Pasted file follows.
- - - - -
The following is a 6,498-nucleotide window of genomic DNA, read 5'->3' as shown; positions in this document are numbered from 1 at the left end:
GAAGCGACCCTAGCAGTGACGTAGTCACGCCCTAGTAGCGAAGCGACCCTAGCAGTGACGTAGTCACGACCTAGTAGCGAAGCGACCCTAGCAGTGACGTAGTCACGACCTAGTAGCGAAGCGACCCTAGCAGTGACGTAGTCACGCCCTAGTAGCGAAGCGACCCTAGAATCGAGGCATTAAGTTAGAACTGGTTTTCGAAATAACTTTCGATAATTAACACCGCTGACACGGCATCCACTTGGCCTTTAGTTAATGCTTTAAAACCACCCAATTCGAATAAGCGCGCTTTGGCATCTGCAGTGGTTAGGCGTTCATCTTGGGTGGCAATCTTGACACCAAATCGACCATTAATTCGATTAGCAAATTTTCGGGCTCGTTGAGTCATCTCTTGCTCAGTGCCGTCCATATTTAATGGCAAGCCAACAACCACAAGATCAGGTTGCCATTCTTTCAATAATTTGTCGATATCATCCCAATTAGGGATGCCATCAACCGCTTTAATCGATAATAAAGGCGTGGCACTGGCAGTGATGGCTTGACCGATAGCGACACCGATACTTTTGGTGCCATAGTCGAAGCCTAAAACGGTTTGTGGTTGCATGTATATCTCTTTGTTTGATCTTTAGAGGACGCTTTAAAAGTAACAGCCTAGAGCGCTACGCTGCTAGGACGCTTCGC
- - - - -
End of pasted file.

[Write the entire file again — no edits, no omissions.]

The following is a 6,498-nucleotide window of genomic DNA, read 5'->3' as shown; positions in this document are numbered from 1 at the left end:
GAAGCGACCCTAGCAGTGACGTAGTCACGCCCTAGTAGCGAAGCGACCCTAGCAGTGACGTAGTCACGACCTAGTAGCGAAGCGACCCTAGCAGTGACGTAGTCACGACCTAGTAGCGAAGCGACCCTAGCAGTGACGTAGTCACGCCCTAGTAGCGAAGCGACCCTAGAATCGAGGCATTAAGTTAGAACTGGTTTTCGAAATAACTTTCGATAATTAACACCGCTGACACGGCATCCACTTGGCCTTTAGTTAATGCTTTAAAACCACCCAATTCGAATAAGCGCGCTTTGGCATCTGCAGTGGTTAGGCGTTCATCTTGGGTGGCAATCTTGACACCAAATCGACCATTAATTCGATTAGCAAATTTTCGGGCTCGTTGAGTCATCTCTTGCTCAGTGCCGTCCATATTTAATGGCAAGCCAACAACCACAAGATCAGGTTGCCATTCTTTCAATAATTTGTCGATATCATCCCAATTAGGGATGCCATCAACCGCTTTAATCGATAATAAAGGCGTGGCACTGGCAGTGATGGCTTGACCGATAGCGACACCGATACTTTTGGTGCCATAGTCGAAGCCTAAAACGGTTTGTGGTTGCATGTATATCTCTTTGTTTGATCTTTAGAGGACGCTTTAAAAGTAACAGCCTAGAGCGCTACGCTGCTAGGACGCTTCGC